dont-try-this-at-home

How not to use it

Here is a list of usage hurting maintenance and readability I saw in different projects.

– Usage of both Dependency Injection by constructor and service Locator.
Choosing one of the three Dependency Injection methods (constructor, setter or service locator) is up to your style of code, but mixing several of them makes it hard to think about the code. Be consistent around the project, the 3 methods achieve the same goal, there is no interest in mixing them.
The lack of consistency hurts the usability of the design.
As a direct painful example, the configuration for unit testing is harder, because some dependencies have to be mocked in the IOC container, some others in the service locator.

– Usage of a static singleton of service locator.
Singleton is probably the most used pattern, unfortunately it is not always wise. It is especially hard to write independent unit tests in this case, because all the dependencies are registered in the same instance of locator.

whisky_singletonsignature

Why to avoid Service Locator

The argument to use a service locator is usually that it reduces the pain for refactoring: the only dependency we have is the service locator, because the service locator can reach anything!
I believe it hides dependencies in order to write code faster. It literally means that each class could depend of anything. And the only way to know what the dependencies are is to look at the implementation.

 b_1_q_0_p_0cri4jaoj

Why to avoid Setter Injection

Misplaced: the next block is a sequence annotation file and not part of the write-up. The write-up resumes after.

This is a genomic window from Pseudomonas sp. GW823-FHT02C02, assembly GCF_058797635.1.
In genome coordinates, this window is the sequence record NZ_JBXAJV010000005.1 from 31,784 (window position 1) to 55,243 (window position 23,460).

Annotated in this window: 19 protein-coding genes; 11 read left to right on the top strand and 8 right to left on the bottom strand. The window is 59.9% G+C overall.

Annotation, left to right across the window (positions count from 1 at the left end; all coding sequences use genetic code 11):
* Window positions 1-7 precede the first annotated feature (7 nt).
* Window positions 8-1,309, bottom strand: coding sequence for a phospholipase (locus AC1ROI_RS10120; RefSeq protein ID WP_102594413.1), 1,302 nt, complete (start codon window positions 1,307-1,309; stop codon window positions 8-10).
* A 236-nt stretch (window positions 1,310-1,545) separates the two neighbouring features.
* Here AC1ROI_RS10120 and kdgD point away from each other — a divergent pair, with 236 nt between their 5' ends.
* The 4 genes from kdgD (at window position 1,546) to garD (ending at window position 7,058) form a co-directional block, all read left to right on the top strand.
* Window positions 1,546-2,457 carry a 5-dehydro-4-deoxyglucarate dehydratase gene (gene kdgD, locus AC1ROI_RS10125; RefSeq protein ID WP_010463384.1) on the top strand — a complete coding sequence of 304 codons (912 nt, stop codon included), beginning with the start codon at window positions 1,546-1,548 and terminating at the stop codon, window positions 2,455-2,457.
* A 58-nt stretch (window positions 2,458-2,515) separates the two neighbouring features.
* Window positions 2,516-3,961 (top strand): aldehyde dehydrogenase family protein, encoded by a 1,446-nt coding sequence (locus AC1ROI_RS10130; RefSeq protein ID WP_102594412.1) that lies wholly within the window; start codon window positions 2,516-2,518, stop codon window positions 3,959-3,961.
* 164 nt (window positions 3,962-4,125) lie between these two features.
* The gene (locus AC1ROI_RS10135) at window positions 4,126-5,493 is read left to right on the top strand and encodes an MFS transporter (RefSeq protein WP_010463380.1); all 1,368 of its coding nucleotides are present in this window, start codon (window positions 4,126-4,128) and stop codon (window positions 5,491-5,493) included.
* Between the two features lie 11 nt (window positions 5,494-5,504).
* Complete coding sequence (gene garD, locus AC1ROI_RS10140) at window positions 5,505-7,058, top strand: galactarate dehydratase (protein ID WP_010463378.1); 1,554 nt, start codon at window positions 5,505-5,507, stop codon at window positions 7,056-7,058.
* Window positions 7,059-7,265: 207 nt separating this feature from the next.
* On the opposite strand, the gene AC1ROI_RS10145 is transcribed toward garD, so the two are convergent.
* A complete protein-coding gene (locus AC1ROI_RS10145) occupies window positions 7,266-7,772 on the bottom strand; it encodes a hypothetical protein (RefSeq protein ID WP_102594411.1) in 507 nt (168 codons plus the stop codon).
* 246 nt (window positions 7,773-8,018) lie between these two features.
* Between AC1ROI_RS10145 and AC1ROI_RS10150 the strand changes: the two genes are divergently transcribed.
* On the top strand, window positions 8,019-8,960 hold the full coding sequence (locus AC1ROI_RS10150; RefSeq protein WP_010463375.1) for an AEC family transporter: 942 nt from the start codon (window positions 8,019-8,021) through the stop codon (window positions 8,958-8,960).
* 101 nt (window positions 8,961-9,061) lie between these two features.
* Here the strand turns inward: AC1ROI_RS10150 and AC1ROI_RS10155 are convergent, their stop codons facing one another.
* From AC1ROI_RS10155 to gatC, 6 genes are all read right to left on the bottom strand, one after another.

The main problem with setter injection is that the class is generally not in a valid state just after the creation. I hate when I can create a class, but it raises an exception when I try to call a function because I didn’t initialize the good values. I prefer to have explicit constructor, creating classes in a valid state, or not created it at all. I believe the role of the constructor is to ensure that the new object is in a valid state.

what-is-a-sql-injection-attack

Why Constructor Injection makes sense

I prefer to use IOC container only to instantiate the first classes for the system to start. From this point, I create manually other classes, and explicit all the dependencies in every constructor. Some would argue it is too verbose, but I see it as a guide.
When the constructor is too big, it’s a code smell encouraging me to think again about my design. Lots of dependencies implies lots of responsibilities.

And we know how to deal when a class has too much responsibility, don’t we?

 

To learn more on this topic, read the excellent work from Mark Seeman and Martin Fowler.

 

Thanks Thibaud Desodt and Thomas Pierrain for suggesting improvements.

 

Ouarzy

 

2 thoughts on “IOC Containers, Dependency Injection and Service locator

  1. Lots of good points in here !
    You may also want to read DI-related articles by Mark Seemann (for instance http://blog.ploeh.dk/2010/02/03/ServiceLocatorisanAnti-Pattern/ ), or also his book “Dependency Injection in .NET” that happens to cover most patterns/antipatterns … and also happens to be a great book about OO Design in general !

    Chapter 4 (readable for free here https://www.manning.com/books/dependency-injection-in-dot-net) has valid arguments about when to use Property Injection (what you call “setter injection”) , and concludes that by default you should use Constructor Injection , and fallback to other mechanisms (Property Injection / Method Injection / Ambient Context) only in some cases.